The holiday season is upon us, which means that marketers are looking to make the most of the relatively few shopping weeks between now and Christmas. You need to come up with a campaign that gives your products a powerful punch to stand out from the crowd. We’ve reviewed two effective online Christmas campaigns, one ad campaign and one email campaign, and noted the effective – and not so effective – elements of each so you can learn how to make this a holly, jolly holiday season for your bottom line.

The holiday season is upon us, which means that marketers are looking to make the most of the relatively few shopping weeks between now and Christmas. Last year alone, there was a 19.2% growth in online Christmas shopping – the fastest increase in four years.

If you are aware of how popular online shopping is for consumers, though, so are other marketers, which means you need to come up with a campaign that gives your products a powerful punch to stand out from the crowd. We’ve reviewed two effective online Christmas campaigns, one ad campaign and one email campaign, and noted the effective – and not so effective – elements of each so you can learn how to make this a holly, jolly holiday season for your bottom line.

Learn some tricks from the Americans:

The brainchild of American Express, Small Business Saturday, which usually takes place the day after the American bargain shopping event of the year, Black Friday, encourages people to buy from small businesses when doing their Christmas shopping. Not only did American Express promote the event through an ad campaign targeting small business owners, it then provided participating small business owners with free Facebook ad templates, tweet and email texts that simultaneously promoted the businesses and American Express for a viral campaign.

Small Business Saturday is a trend that has caught on, in large part due to the targeted nature of the audience: it is very much focused on helping small businesses thrive, attracting small business owners of all ilks. The event is also viral in nature, in that while it attracts many small business owners it simultaneously gives them an incentive to promote the day to their books of business. Great campaigns should target a particular audience, but amazing campaigns give that audience a reason to promote the campaign past themselves to other audiences.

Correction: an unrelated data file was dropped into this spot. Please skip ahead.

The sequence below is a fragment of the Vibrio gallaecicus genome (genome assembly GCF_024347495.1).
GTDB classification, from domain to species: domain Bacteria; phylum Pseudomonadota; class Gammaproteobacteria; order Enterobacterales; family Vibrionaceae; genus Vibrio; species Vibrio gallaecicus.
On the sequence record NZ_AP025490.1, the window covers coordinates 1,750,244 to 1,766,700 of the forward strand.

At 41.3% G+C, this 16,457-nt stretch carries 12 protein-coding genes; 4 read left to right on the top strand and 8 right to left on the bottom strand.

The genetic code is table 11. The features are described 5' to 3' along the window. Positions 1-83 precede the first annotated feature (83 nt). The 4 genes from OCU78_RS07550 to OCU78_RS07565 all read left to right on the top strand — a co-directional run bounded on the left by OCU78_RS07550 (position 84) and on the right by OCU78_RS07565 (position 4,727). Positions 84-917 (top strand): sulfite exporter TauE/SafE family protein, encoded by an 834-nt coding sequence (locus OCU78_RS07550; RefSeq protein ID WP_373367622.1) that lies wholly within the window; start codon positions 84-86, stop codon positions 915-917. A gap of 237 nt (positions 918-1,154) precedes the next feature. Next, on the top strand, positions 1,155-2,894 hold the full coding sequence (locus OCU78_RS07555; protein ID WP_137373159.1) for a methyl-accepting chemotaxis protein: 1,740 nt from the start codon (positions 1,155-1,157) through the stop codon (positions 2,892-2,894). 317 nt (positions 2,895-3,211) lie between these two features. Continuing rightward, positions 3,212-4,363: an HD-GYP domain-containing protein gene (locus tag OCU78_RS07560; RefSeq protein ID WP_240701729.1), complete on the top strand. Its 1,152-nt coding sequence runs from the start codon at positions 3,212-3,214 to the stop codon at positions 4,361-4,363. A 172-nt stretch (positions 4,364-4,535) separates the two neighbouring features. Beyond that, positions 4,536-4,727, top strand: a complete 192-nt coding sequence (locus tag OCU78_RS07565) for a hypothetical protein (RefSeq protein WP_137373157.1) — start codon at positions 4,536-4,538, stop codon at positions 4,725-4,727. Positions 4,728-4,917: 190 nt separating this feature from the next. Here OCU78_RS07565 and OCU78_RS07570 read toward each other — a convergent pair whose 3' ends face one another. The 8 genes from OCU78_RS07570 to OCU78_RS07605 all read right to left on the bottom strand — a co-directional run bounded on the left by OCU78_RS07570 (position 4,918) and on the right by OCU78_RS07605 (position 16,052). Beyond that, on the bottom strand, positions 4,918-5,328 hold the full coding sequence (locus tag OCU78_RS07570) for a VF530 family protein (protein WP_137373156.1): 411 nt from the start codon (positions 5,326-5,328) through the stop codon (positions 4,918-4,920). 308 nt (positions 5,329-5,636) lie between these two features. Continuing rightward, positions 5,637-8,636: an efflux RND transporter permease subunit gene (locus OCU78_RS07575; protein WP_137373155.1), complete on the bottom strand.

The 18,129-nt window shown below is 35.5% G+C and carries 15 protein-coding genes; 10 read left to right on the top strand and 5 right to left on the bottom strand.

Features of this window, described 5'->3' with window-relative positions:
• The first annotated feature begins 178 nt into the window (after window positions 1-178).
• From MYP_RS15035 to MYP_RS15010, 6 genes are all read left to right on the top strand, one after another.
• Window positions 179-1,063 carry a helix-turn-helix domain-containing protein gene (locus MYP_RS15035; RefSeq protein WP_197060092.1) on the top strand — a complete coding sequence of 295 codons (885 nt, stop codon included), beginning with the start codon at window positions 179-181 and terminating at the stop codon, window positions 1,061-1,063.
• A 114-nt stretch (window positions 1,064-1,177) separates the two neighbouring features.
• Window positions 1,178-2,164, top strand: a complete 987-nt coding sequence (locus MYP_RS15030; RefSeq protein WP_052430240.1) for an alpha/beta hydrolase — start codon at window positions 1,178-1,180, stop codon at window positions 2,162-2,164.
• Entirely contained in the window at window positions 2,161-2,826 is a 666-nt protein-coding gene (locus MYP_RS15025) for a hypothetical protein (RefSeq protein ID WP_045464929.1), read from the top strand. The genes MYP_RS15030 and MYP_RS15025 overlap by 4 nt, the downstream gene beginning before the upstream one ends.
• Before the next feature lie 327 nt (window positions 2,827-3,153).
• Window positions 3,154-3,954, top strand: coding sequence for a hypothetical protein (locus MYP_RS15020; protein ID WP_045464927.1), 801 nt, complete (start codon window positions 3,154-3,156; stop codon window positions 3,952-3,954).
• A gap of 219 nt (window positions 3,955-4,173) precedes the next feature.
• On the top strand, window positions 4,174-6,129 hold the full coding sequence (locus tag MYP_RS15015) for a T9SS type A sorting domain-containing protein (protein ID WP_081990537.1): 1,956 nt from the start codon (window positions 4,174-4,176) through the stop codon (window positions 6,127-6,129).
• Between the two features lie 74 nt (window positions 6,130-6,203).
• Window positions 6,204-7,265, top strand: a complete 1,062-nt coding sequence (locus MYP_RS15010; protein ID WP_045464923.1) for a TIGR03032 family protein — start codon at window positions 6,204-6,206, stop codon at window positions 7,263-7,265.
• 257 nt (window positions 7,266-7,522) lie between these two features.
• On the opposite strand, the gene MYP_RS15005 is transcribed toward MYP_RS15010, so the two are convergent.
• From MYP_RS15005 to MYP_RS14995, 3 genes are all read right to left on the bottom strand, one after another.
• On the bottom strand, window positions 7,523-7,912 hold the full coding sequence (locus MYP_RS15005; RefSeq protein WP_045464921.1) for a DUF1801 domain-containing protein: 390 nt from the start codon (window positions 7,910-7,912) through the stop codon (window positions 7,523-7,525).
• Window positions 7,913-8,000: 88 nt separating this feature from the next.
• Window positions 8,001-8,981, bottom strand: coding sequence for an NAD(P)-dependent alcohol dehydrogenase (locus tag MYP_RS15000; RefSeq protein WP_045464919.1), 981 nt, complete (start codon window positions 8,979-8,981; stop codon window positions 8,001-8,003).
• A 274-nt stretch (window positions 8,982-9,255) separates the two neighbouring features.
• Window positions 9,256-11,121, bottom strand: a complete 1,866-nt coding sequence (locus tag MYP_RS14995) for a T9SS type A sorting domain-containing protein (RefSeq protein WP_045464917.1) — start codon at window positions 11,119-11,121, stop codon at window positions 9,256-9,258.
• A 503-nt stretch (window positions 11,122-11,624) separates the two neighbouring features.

Make sure you look up the Small Business Saturday initiative in the UK. It's got nothing to do with American Express but it could be a great way to promote your business through their social channels. Start a dialogue using the hashtag #SmallBizSatUK and ask @SmallBizSatUK to tweet out your product or service to its 15.8K followers.

Learn some tricks from disruptive startups

Uber haven't had great press recently - it makes you wonder what's happening in the PR department never mind the executives' office - but you can't fault their marketing department. They've come up with a Christmas marketing campaign which is centred around the consumer and makes them their brand ambassador. Queue a cheeky email title ''Tis The Season for Free Ubers to Your Holiday Parties‏' and email content which does exactly what it says on the tin.

The graphics may be lo-fi but the message is clear. You can offer free Uber rides to guests to your Christmas party and benefit yourself by getting free Uber credit. They've even targeted businesses by offering an 'Uber for Business' account especially in time for all those office parties. They dodge the religious significance of the holiday by helping us do what we wanna do: have more fun and spend less money.

By Khaleelah Jones. Catch her on Twitter @KhaleelahJones.